The Flamethrowers, by Rachel Kushner
Reviewed by Eileen Battersby
‘I owned a motorcycle. I rode it all over town. It wasn’t just transportation, it was an experience. I was a girl on a motorcycle.”
Reno is young and intent on becoming an artist of some kind. All she has is ambition and energy and a vague belief that her camera may capture something worthwhile, even eloquent. She trusts in people and is continually betrayed. But the one thing that Rachel Kushner achieves throughout this loud, aggressive, coming-to-awareness novel is that the reader never loses faith in Reno. As a narrator, Reno is to be trusted; she watches everything, is even told that she looks like a cat staring at mice, and continually misreads the signs. In that she is human. In a novel that could have been too brash, too knowing, and that is heaving with observation and detail, a vast swarm of activity, Reno is the constant. She is disappointed and wounded, but she never stops hoping, and she is always real.
The Flamethrowers comes with its own set of fireworks in the shape of sprawling set pieces, art-scene rivalries, tension, extremists and a wealthy family’s messy history. It is exactly the second novel that Rachel Kushner, who emerged with Telex from Cuba, which was shortlisted for the 2008 National Book Award and won several other prizes, was expected to write. That said, it is impressive but relentless. The only lulls are when Reno pauses for breath, usually while absorbing the latest emotional jab delivered to her by people who have no feelings.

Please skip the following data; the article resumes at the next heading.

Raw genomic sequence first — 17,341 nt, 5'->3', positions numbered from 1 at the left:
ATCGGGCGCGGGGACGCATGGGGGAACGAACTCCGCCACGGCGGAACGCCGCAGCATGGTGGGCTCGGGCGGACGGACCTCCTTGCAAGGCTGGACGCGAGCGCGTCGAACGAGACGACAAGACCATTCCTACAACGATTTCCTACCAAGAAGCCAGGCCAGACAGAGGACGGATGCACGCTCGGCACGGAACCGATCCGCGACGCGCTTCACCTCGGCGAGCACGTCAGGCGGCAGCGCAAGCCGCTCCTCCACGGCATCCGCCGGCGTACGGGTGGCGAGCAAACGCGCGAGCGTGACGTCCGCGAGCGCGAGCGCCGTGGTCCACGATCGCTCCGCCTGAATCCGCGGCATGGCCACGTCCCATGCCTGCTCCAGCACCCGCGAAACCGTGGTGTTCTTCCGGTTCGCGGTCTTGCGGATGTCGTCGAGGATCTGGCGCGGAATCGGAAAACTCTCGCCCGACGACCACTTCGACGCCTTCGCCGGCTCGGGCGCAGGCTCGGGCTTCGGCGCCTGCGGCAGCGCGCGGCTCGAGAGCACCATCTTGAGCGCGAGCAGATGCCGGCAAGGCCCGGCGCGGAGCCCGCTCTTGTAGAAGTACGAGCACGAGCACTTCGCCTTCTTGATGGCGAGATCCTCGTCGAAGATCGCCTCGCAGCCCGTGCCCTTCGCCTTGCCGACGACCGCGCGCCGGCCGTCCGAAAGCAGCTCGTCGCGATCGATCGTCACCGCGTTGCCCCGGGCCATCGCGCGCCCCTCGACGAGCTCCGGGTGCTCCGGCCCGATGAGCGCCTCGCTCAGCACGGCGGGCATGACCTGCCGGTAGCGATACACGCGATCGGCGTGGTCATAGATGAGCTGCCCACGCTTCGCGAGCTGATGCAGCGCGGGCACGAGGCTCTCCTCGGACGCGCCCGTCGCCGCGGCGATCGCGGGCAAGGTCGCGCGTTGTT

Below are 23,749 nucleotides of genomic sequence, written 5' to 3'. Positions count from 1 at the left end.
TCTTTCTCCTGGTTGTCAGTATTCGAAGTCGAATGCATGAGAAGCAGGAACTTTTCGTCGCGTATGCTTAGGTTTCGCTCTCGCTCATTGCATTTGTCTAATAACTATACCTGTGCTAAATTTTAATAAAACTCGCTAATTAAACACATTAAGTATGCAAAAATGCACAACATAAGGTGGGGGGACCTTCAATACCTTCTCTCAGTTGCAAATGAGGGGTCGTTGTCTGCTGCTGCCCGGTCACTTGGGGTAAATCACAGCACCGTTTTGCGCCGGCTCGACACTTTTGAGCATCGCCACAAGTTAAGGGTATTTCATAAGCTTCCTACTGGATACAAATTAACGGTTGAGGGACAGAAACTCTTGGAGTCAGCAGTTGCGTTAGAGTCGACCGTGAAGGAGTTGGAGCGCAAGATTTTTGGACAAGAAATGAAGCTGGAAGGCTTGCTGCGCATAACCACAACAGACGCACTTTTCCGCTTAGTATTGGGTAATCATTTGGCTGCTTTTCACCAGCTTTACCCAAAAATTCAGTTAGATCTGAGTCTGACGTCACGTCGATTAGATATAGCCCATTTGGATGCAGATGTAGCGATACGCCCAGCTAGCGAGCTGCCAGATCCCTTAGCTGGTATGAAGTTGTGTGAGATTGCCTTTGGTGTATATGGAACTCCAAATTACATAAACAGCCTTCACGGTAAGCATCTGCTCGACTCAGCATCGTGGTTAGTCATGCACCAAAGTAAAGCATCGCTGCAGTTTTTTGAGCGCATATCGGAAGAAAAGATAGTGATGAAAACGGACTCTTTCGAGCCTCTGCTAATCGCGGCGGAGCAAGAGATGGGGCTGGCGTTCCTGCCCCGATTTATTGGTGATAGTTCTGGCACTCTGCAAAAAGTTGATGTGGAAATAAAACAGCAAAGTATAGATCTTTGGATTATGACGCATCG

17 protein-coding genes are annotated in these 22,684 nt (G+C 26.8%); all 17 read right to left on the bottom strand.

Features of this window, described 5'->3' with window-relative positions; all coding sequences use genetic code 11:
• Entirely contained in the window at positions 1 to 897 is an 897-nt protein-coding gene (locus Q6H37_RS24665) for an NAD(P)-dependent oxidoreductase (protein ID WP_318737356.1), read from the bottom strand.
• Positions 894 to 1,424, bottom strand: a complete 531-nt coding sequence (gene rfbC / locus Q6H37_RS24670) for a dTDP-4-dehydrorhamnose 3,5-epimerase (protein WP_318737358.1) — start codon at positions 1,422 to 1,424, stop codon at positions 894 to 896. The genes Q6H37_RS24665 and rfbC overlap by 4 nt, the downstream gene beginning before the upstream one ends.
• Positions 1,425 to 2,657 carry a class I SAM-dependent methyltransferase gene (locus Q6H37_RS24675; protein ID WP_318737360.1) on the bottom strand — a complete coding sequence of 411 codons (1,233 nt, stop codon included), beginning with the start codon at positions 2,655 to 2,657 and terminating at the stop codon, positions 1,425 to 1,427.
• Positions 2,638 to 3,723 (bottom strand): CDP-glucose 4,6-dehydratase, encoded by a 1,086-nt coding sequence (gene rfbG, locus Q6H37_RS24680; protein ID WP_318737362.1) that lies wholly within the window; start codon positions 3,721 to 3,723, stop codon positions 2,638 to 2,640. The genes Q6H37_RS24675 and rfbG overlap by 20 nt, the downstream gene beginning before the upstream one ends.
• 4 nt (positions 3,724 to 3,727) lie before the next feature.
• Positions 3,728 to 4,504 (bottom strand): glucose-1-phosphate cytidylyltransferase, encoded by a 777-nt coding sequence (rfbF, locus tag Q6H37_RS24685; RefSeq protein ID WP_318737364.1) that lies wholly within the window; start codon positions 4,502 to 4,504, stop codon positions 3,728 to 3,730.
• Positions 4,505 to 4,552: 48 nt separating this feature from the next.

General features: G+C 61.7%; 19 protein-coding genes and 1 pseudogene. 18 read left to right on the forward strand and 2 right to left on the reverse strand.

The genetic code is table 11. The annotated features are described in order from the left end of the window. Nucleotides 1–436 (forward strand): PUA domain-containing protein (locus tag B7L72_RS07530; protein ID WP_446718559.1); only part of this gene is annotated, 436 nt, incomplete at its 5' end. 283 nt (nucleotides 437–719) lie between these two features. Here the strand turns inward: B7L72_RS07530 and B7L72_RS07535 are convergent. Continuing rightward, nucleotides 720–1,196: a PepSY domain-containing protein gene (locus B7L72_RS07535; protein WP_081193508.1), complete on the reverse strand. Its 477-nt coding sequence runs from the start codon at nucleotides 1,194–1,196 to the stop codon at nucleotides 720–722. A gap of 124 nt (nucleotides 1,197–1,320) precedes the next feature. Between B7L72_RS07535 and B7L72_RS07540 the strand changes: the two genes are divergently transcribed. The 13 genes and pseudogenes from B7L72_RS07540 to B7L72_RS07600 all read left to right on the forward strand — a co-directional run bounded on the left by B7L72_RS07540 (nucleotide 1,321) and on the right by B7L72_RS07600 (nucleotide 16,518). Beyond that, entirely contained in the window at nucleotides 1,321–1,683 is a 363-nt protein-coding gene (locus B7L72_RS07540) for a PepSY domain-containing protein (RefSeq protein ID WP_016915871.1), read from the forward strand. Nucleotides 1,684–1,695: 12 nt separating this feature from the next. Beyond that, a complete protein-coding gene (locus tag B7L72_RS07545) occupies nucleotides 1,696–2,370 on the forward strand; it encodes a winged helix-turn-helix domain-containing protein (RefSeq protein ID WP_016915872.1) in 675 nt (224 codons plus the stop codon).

The most calming moments in the entire narrative, which races along on a sea of description, sensation and talk – not that her characters converse with each other: they tend to make speeches – are the motorcycle sequences. In that it is reminiscent of Joseph O’Neill’s Netherland (2009), which soars highest in its cricket interludes.
Reno’s story takes place during the 1970s, when she arrives in New York. Back home in Nevada she was a tomboy, hanging out with her cousins, Scott and Andy. She and her mother lived with Reno’s Uncle Bobby, and home was a garage full of oil and parts.
Reno’s thoughts are rich and heavy with memory. When we first meet her, on her way across the US to ride in a speed race on Utah’s salt flats, with her plan to make land art, it is obvious that her loneliness and a craving to belong are the themes of the novel. Kushner may seem the most unlikely writer to have created a present-day Isabel Archer, yet in eager, loving, vulnerable and deadly earnest Reno she has presented a most moving study of an emotional innocent abroad.